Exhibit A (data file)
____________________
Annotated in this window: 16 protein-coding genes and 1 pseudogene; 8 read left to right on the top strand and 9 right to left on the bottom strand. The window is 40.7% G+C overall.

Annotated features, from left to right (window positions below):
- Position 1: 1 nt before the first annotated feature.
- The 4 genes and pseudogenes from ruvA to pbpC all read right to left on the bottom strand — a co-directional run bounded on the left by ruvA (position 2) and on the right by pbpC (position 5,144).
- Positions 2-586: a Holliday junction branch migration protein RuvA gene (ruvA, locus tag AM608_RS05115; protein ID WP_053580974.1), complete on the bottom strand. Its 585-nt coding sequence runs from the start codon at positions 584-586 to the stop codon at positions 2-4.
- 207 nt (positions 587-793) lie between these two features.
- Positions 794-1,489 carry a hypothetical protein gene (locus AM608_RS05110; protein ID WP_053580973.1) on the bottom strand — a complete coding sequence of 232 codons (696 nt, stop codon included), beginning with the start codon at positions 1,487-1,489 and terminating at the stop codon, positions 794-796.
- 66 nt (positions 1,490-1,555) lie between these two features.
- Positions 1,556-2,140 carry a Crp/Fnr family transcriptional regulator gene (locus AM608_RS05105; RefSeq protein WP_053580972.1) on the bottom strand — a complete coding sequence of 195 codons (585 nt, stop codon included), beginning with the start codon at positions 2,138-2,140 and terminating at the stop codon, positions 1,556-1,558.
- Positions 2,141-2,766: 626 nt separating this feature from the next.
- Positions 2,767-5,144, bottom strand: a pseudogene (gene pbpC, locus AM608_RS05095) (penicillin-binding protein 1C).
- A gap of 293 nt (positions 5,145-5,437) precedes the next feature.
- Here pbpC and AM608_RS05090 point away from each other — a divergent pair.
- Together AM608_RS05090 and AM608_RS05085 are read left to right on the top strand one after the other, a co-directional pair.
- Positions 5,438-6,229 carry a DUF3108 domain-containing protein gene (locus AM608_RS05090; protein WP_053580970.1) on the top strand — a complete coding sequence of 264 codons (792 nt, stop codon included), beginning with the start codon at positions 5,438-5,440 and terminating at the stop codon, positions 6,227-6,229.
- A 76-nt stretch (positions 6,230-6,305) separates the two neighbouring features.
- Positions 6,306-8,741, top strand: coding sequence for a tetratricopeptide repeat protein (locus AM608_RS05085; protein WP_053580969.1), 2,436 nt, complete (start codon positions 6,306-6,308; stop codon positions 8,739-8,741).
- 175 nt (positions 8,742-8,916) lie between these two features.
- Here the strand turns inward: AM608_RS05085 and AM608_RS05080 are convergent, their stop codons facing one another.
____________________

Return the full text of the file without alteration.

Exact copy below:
Annotated in this window: 16 protein-coding genes and 1 pseudogene; 8 read left to right on the top strand and 9 right to left on the bottom strand. The window is 40.7% G+C overall.

Annotated features, from left to right (window positions below):
- Position 1: 1 nt before the first annotated feature.
- The 4 genes and pseudogenes from ruvA to pbpC all read right to left on the bottom strand — a co-directional run bounded on the left by ruvA (position 2) and on the right by pbpC (position 5,144).
- Positions 2-586: a Holliday junction branch migration protein RuvA gene (ruvA, locus tag AM608_RS05115; protein ID WP_053580974.1), complete on the bottom strand. Its 585-nt coding sequence runs from the start codon at positions 584-586 to the stop codon at positions 2-4.
- 207 nt (positions 587-793) lie between these two features.
- Positions 794-1,489 carry a hypothetical protein gene (locus AM608_RS05110; protein ID WP_053580973.1) on the bottom strand — a complete coding sequence of 232 codons (696 nt, stop codon included), beginning with the start codon at positions 1,487-1,489 and terminating at the stop codon, positions 794-796.
- 66 nt (positions 1,490-1,555) lie between these two features.
- Positions 1,556-2,140 carry a Crp/Fnr family transcriptional regulator gene (locus AM608_RS05105; RefSeq protein WP_053580972.1) on the bottom strand — a complete coding sequence of 195 codons (585 nt, stop codon included), beginning with the start codon at positions 2,138-2,140 and terminating at the stop codon, positions 1,556-1,558.
- Positions 2,141-2,766: 626 nt separating this feature from the next.
- Positions 2,767-5,144, bottom strand: a pseudogene (gene pbpC, locus AM608_RS05095) (penicillin-binding protein 1C).
- A gap of 293 nt (positions 5,145-5,437) precedes the next feature.
- Here pbpC and AM608_RS05090 point away from each other — a divergent pair.
- Together AM608_RS05090 and AM608_RS05085 are read left to right on the top strand one after the other, a co-directional pair.
- Positions 5,438-6,229 carry a DUF3108 domain-containing protein gene (locus AM608_RS05090; protein WP_053580970.1) on the top strand — a complete coding sequence of 264 codons (792 nt, stop codon included), beginning with the start codon at positions 5,438-5,440 and terminating at the stop codon, positions 6,227-6,229.
- A 76-nt stretch (positions 6,230-6,305) separates the two neighbouring features.
- Positions 6,306-8,741, top strand: coding sequence for a tetratricopeptide repeat protein (locus AM608_RS05085; protein WP_053580969.1), 2,436 nt, complete (start codon positions 6,306-6,308; stop codon positions 8,739-8,741).
- 175 nt (positions 8,742-8,916) lie between these two features.
- Here the strand turns inward: AM608_RS05085 and AM608_RS05080 are convergent, their stop codons facing one another.